My three-year-old has been raised in a home of native-English speakers and all of her caregivers and teachers, up to this point in her life, have just happened to be native-English speakers. Why then, did I hear this child say things like, “That toy is hers but this toy is mines,” or “I really like the color pink and my friend Victoria doos too”? I am certain that she has never heard any of the adults in her life speak that way.
Well, Noam Chomsky, known by many as the Father of Modern Linguistics, was one of the first to point out in the early 1950s that children do not learn language by mere imitation or as a simple learned behavior with the goal of a reward. Children, he claimed, are biologically designed to learn language. He called their innate capacity to make sense of language the Language Acquisition Device. They use this LAD to receive input and make sense of it by constructing rules. Those rules may not be correct according to conventional grammar but they are logical according to the child and his current understanding of the input he has received. For example, we have concluded that my daughter’s use of mines instead of mine comes from her understanding that the other possessive pronouns end with an s (his, hers, yours, theirs). At least, that was our hypothesis at the time!
Children learn their first language quickly, some receive a lot of input and some receive very little. While the amount of input may result in a different level of vocabulary, an understanding of the structure and syntax of their language is going to be the same in most children of a similar age. This is what Chomsky called Universal Grammar.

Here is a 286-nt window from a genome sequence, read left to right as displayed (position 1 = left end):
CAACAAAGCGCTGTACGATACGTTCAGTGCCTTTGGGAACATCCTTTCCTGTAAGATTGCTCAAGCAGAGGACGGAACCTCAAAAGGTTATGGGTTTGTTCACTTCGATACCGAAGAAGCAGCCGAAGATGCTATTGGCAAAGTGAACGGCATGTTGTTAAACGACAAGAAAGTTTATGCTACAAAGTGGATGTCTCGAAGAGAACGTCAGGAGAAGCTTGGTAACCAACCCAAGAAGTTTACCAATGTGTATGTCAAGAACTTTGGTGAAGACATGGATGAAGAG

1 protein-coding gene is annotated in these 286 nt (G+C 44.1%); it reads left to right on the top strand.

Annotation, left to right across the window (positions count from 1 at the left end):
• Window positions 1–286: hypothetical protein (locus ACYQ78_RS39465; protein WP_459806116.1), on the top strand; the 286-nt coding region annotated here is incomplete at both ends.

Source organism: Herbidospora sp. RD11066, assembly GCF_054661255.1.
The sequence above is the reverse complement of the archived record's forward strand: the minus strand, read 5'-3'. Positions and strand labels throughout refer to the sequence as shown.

While Chomsky’s theories have been challenged, most researchers will agree that humans do possess an innate ability and that making sense of language is a unique process different in many ways from learning of any other kind. There is also general agreement that the way we use our LAD to learn our first language is very similar to the way we use it to learn a second or third language.
What does this mean for a teacher of English language learners? We often become so focused on the language and content that we are teaching that we forget that each of our students is receiving that input and using his LAD to make sense of it. It is crucial that we listen to our students speak and read their writing to pay attention to the ways that our students “use but abuse” the language. As Jeff Anderson says, “Embrace the errors and all that they reveal.” Consistent errors reveal a rule that has been formed from the student’s LAD. Lay your red pen aside. Instead, consider the input that has been provided up to this point and then begin a conversation with the student such as, “I have heard you saying ____. I can see why you would think that makes sense. However, in English books, you will see ____. What do you think?”
Allow the student some time to process. Most likely, their LAD will soon form a new rule that more closely approximates the conventional rule you have gently exposed them to. This happened with my three-year-old. She is growing up and no longer says doos or mines. I kind of miss it!